So that's your food and sleep sorted – but what is there to do with young kids in NY? Well, as well as famous museums such as the Museum of Natural History, there is also the lesser-known (to tourists, at least) Children's Museum, which is on the Upper West Side at West 83rd Street. Perfect for the under-10s, it has soft play things to climb on, a wooden fire engine complete with costumes to wear, a Dora The Explorer exhibit and, in the summer, an outside area with water play that my son, when he was three, loved so much we stayed there for three hours. All for $10 each.
There are also some terrific playgrounds on the Upper West Side of Central Park, including the Heckscher Playground at 63rd, and the West 67th playground; there's even one dedicated to Diana Ross at 81st St. Kids will also love the park's Bethesda Fountain, Belvedere Castle and Sheep Meadow (a huge lawn perfect for running around on), plus the lake and Central Park Zoo, which has a children's area. Check out the official park website, www.centralparknyc.org, as it even lists the nearest toilets for each playground.
If you really want to tear yourself away from the Upper West Side, a visit to Serendipity 3 (www.serendipty3.com), the restaurant and coffee shop renowned for cookies and cakes, is a must. It's at East 60th between 2nd and 3rd Avenues, so you're just a short walk from Bloomingdale's, should you be able to convince the kids to go in and browse the designer clothes with you.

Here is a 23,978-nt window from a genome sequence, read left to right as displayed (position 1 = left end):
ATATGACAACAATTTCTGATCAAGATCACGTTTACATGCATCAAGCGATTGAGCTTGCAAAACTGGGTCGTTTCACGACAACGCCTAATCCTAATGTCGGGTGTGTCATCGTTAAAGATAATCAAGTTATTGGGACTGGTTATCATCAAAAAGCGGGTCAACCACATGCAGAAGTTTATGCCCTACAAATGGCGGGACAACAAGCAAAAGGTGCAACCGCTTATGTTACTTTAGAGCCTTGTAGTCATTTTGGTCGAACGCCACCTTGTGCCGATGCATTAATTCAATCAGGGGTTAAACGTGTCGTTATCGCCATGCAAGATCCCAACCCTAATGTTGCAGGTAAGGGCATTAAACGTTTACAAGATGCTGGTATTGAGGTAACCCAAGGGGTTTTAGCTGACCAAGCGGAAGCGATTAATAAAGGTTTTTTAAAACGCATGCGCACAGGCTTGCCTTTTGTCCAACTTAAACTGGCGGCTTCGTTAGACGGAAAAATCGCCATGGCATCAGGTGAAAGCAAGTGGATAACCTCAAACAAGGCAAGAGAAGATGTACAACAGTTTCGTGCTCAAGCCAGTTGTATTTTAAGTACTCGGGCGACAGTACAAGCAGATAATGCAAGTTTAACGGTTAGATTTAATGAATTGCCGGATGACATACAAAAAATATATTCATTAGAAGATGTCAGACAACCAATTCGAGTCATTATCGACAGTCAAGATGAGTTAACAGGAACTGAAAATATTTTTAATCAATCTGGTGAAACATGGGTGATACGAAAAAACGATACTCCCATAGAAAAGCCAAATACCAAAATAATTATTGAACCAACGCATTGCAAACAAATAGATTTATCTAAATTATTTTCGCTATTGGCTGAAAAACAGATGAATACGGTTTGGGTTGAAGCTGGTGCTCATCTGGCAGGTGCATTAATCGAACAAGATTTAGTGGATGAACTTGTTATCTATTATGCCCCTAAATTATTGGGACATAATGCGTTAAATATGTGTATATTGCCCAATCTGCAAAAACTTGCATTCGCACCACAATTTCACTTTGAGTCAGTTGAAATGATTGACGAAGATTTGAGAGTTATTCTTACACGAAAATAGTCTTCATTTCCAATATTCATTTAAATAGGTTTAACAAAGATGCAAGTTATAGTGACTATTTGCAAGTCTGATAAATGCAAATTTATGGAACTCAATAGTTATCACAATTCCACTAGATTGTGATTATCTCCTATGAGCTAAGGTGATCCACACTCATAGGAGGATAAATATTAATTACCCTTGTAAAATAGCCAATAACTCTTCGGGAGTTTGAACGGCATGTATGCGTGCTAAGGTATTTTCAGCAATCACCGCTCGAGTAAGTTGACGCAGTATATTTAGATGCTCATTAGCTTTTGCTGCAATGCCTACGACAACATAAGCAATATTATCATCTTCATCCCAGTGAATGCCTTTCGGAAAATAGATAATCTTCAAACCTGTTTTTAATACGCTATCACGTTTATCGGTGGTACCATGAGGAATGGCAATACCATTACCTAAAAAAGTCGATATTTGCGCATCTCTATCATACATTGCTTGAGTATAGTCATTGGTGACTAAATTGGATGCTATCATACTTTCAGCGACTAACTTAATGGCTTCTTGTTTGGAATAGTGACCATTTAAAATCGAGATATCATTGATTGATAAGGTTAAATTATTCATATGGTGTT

They are certain to want to go to Toys R Us in Times Square, which has its own working ferris wheel inside the store. Another attraction would be a boat ride around Manhattan island, or the quicker there-and-back trip to the Statue of Liberty. Once you've done that, head to the South Street Seaport, which has lots of chain stores and restaurants, should you feel the need for food or retail therapy.
We've done all this and more, from sitting at the top of the Rockefeller Center, now remodelled and called Top of the Rock (we chose this as we figured our toddler would be scared of the Empire State Building, as he'd only see the view wobbling on our shoulders) to shopping in the Upper West Side kiddie boutiques (make sure you buy a Curious George book, as the stories are set in Manhattan), seeing a movie (the Lincoln Square 13 movie theatre is a treat) and even going to the circus (the Ringling Brothers circus was at Madison Square Garden and we managed to get matinee tickets for the same day – a brilliant spur of the moment choice). It's worth checking the Ticketmaster or Madison Square Garden (www.thegarden.com) websites before you go, as there are often family events (Sesame Street musicals, etc) that are perfect for a rainy day.
And one final, hopefully helpful, note to parents/carers travelling with little ones: many of the private cab firms can provide a taxi with a child car seat; just ask your hotel. If you want to travel by yellow cab, know that most New Yorkers just hold their child in the cab (you never get up much speed in Manhattan!). The only other alternative is to take a car seat with you; airlines allow this for free, unless you are taking a pushchair as well.